Walking these woods trails after a cool night and seeing the dew on the oak leaves is a start to a day that will put most of your cares aside.
Red Brook....places as such will perhaps hold a brook trout, maybe two. It does hold the ability to captivate and to bring your mind into focus as to what Red Brook really means to those who have seen it.
The watercress that moves gently in the current can be a target that you'll never miss. An anglers fly will find these beautiful green blooms on many attempts to gain that right drift. But it's these areas that provide cover for the brook trout.
After turning over a few brook trout I was finally able to hook and bring to hand my first Red Brook trout to hand. The fish was stunning as it's colors showed through the watercress. The sun was in the right spot to enhance my pleasure.
The water was cold and a check of the stream proved just how cold it really was. Fifty four degrees, just as Jeanette said it would be.
Another wonderful pool. Red Brook is filled with such places, one more beautiful than the last.
A wild brook trout, maybe one that has been to the salt, or perhaps this maybe the first time he'll venture out. The trout was into it's fall coloration which are stunning.
This morning we were to meet members of the Massachusetts Fish and Wildlife, Trustees of the Reservations, Trout Unlimited, and The Sea-Run Brook Trout Coalition, who were about to do a stream survey. A very necessary task to check the health of Red Brook's "salters". The fishing would be not so good after the shocking so we headed for the bay to try our luck there.
Buttermilk Bay, and the mouth of Red Brook. More to come in the next post.
Looks like an amazing trip Alan. It's great to see the trustees and MDFW doing such good work on the stream and the lands surrounding it.ReplyDelete
Will it truly was. But this is only part of what we were to see and enjoy. I think the four groups I listed, along with many volunteers have done incredible work on this stream-land and forest for these brook trout.
gosh, so pretty!ReplyDelete
Theresa you would love it there.
My question (no answer needed) would be "Why dam up such a small creek", to what end? Somebody need a little pond on their property? Just doesn't make sense to me. Glad the removed them.ReplyDelete
Mark the dams were used to back up water for the cranberry bogs. Cranberries are a big industry in southeast Mass. as well as the Cape. Dams caused the influx of warm water into the brook as well as so much sand, which is also used in the cranberry bogs.
Hi - Alan is right - the brook was dammed for a variety of reasons - mostly that area is very heavily cultivated with cranberry bogs and many different land owners and abutters would build water control structures to funnel water to the bogs. Virtually all of the headwaters are still functioning bogs which until just recently were under heavy cultivation. The Lyman family also dammed the brook to create fishing and casting pools - which while good for the fishermen, eventually these pools filled up with sediment and created thermal barriers to fish migration.Delete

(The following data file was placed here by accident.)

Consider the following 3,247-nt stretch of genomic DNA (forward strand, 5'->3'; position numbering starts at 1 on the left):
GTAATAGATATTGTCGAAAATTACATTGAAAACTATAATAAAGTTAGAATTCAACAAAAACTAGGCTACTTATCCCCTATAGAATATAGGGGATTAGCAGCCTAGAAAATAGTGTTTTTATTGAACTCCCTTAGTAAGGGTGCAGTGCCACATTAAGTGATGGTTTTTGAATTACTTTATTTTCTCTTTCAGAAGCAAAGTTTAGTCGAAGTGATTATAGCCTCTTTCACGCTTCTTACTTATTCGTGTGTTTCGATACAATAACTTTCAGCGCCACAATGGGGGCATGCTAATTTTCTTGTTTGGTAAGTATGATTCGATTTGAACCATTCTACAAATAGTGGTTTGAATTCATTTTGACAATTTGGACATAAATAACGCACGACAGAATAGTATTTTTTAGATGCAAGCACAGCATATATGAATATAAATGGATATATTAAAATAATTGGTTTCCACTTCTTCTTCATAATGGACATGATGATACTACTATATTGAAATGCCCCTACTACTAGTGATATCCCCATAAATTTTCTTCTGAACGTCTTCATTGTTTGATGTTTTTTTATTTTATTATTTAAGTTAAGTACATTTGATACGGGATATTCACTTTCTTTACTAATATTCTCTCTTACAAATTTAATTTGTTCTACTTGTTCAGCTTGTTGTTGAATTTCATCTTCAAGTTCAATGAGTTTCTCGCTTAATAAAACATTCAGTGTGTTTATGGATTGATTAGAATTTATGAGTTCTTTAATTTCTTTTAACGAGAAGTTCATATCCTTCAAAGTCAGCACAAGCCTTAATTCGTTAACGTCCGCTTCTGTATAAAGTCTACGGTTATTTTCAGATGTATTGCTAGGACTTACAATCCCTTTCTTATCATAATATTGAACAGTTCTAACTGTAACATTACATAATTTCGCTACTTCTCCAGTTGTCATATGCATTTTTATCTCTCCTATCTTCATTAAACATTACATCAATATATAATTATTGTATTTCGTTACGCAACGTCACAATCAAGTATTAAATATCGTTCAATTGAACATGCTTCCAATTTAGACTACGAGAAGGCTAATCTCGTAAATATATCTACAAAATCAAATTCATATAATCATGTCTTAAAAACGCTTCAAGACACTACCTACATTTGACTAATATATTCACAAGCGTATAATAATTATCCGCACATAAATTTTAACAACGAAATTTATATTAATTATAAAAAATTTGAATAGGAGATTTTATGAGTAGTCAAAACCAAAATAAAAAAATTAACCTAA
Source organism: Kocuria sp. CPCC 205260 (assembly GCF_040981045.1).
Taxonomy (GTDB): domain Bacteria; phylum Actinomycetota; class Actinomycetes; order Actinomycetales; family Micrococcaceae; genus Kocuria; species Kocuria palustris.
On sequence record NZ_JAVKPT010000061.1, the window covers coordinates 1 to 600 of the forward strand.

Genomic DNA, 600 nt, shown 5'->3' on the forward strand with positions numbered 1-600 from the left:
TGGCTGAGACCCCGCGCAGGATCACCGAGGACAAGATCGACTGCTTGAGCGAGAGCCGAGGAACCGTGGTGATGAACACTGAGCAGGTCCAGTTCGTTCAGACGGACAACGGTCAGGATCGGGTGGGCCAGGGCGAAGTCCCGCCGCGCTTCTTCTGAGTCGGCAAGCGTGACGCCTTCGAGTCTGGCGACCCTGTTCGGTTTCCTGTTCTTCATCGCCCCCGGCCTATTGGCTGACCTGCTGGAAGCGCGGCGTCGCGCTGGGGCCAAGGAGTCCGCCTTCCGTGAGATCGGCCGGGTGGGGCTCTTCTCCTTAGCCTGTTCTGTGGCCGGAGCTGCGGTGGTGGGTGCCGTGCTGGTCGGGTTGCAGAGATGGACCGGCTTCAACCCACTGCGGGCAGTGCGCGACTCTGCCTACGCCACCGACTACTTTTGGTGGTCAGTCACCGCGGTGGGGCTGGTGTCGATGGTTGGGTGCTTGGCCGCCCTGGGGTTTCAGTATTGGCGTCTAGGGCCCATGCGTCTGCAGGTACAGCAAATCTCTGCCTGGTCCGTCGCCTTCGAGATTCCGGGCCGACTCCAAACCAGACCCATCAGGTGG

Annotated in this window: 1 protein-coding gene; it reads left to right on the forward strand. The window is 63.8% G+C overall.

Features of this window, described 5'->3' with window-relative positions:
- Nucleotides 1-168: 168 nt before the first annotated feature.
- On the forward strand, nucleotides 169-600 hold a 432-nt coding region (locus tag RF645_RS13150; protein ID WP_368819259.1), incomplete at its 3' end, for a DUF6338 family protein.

Very nice Alan, sounds like a wonderful tripReplyDelete
Mark it's a beautiful and very unique place. We truly enjoyed ourselves.
Alan - This brook and some others have been on my mind lately. I just restarted a Tale of Two Rivers about two other salter rivers on the cape. Glad to see you have found some success there.ReplyDelete
Keith, Ron Lasko's book is quite informative. I have fished The Quashnet before and did so this last week. I'll do a post on it as part of my visit to the Cape. I seem to do well when I visit, for one can't beat the streams as well as the rewards both in and out of the water.
A good history lesson mixed in with some fishy details is very rewarding. An awesome post!ReplyDelete
Drew, there is some rich history in this area but not to well known. Might be a blessing.
Gorgeous brook trout in a unique and gorgeous stream. It sure is a difficult one to fish though! They are going to be doing some work in the headwaters soon to help prevent the sand from the headwater cranberry bogs from entering the stream. I believe some restoration and vegetation planting will be done as well to make the headwaters cooler because the stream actually gets cooler as it flows toward the ocean due to the headwater bogs. The people at SRBTC are great. I'm sure you met Warren and maybe Geof as well as Steve from MDFW. They do a great job. Look forward to your future posts on the cape.ReplyDelete
RI brook troutDelete
Jonathan tough is not the word, others might choose madness. I say it's well worth the effort.
Yes I met the folks you mentioned and will do a report on the meeting in my next post.
Thanks for mentioning SRBTC - we owe many thanks to the Lyman family, the Trustees, Mass Wildlife, SE Mass TU, AD Makepeace, American Rivers, Mass DER, TU's Embrace-a-Stream and many other individuals, foundations and corporations who have donated their equipment, time and money to help make this happen.
Read more about SRBTC's work at http://www.searunbrookie.org
God I just love the looks of all your waters.ReplyDelete
Howard they are so inviting, and so rewarding.
Another great trip to Red Brook..one of my favorite posts of all your postings..ReplyDelete
Mike I love it there. I also must give Maine's "salters" a shot one of these days.
Thanks for sharing your experience with some interesting Cape Cod locales. Would like to visit someday, and take up the challenge of those special trout.ReplyDelete
Walt it is truly a gem. So delicate much as the brook trout that swim its waters.
You would love it.
These images are what makes the fly fishing worth while. Thanks for sharing
Bill this stream is so beautiful it almost shadows the beauty of the trout.